“The Killing of a Sacred Deer” Review ✦✦✦✦✧

13 October, 2017

Director: Yorgos Lanthimos
Screenwriters: Yorgos Lanthimos, Efthymis Filippou
Director of Photography: Thimios Bakatakis
Colin Farrell, Nicole Kidman, Barry Keoghan

Synopsis: A brilliant surgeon specialising in cardiovascular procedures faces an impossible decision after befriending a disturbed young man whose presence places a crippling curse on his family.

Killing of a Sacred Deer Review:

A stigmatic text fished straight from the bowels of Greek tragedy, “The Killing of a Sacred Deer” sees cinema at its most exceptional and profoundly terrifying, forging a stark examination of the family unit under the watchful eye of mischievous auteur Yorgos Lanthimos. Probing at his subjects like a surgeon performing open-heart surgery, Lanthimos begins in the torso and works his way down, tugging at vital organs with bare hands and inflicting abnormal loss of bodily function upon the unsuspecting, rewriting the Bible’s ‘Binding of Isaac’ as a cold and clinical account of middle class perversion.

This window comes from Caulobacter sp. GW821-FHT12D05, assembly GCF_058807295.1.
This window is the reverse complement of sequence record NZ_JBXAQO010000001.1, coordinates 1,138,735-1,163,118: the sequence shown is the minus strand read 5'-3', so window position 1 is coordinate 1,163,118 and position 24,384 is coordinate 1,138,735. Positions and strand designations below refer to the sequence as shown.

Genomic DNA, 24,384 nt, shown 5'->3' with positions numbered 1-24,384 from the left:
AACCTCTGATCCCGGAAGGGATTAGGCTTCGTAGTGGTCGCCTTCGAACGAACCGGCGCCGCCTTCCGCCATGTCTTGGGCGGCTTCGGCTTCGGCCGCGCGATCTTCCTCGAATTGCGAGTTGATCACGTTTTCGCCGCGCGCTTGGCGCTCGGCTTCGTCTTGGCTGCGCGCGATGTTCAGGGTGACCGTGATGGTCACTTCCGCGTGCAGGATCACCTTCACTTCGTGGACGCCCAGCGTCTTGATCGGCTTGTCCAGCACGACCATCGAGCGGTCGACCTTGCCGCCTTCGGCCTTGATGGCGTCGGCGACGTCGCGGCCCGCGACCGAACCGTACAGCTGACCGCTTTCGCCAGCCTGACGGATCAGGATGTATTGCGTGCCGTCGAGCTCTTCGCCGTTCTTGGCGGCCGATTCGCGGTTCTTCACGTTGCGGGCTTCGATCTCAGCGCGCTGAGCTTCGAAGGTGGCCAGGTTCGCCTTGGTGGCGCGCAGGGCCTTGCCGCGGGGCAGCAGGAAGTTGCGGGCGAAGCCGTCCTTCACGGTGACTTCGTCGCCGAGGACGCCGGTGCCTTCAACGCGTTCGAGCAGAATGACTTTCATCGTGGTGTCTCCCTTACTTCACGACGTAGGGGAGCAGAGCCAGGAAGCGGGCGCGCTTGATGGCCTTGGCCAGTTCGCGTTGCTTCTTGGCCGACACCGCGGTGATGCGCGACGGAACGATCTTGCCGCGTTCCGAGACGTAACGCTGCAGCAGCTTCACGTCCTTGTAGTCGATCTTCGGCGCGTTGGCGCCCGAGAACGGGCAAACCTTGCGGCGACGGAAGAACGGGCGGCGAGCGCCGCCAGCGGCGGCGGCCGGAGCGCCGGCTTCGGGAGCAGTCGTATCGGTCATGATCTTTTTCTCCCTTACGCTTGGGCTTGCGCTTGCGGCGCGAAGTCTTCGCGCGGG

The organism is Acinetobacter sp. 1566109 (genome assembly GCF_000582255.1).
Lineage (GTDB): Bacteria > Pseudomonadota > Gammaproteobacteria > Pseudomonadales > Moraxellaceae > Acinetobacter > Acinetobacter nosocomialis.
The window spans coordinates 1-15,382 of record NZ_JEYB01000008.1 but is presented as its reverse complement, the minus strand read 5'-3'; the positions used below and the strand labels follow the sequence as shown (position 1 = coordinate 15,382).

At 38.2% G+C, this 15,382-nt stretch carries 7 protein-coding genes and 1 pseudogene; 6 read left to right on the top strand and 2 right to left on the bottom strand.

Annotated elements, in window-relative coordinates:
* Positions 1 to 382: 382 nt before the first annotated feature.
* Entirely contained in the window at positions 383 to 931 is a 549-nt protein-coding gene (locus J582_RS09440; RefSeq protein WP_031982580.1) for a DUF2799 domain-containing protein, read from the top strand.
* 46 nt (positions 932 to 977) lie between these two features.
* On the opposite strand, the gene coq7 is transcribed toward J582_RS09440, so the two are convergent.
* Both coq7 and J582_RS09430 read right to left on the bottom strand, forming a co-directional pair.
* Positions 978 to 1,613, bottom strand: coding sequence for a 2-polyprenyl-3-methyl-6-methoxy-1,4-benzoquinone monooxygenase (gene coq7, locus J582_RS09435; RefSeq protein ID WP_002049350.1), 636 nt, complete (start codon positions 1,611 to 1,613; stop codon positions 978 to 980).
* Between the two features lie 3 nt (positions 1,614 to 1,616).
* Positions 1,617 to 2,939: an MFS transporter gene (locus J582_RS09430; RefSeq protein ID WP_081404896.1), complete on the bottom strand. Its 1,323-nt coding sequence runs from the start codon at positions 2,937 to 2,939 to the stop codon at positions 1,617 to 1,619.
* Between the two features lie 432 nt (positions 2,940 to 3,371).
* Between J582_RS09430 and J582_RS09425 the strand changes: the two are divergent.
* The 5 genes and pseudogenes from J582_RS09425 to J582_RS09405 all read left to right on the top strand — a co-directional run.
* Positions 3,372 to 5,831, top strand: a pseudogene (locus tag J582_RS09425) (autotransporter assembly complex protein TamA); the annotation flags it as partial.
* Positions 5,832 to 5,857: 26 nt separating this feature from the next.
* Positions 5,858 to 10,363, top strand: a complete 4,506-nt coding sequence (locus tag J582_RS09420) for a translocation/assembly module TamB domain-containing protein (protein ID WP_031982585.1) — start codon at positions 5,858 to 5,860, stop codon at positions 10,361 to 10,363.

Paralysed and bleeding from the eyes, Lanthimos’ characters lack intimacy and are trapped in monotonous conversation, displacing emotion and home comforts while emitting exaggeratedly detached traits through glazed expressions and insensitive chitchat. Capturing performative gold with Colin Farrell and newcomer Barry Keoghan at front and centre, “The Killing of a Sacred Deer” styles Keoghan as the next Dane DeHaan, bringing out his creepy side as natural twitches and a lopsided stance suggest a force to be reckoned with behind green eyes.

Foreseeably sterile as part of its director’s disturbing canon of movies, “The Killing of a Sacred Deer” weaves dread into its foundations, administering a drug directly into your veins by creating an atmosphere that’s bewitching in and of itself. Relying on very few climactic moments of horror to terrify its audience as an unsettling mood and morbid sense of humour peel back to reveal a tale of pillage and purging, the film allows its devils to spill out into the open, erecting a perturbing portrait that imprints itself onto your mind with religious ease; an image that few can glance at without wincing.


Review Date
The Killing of a Sacred Deer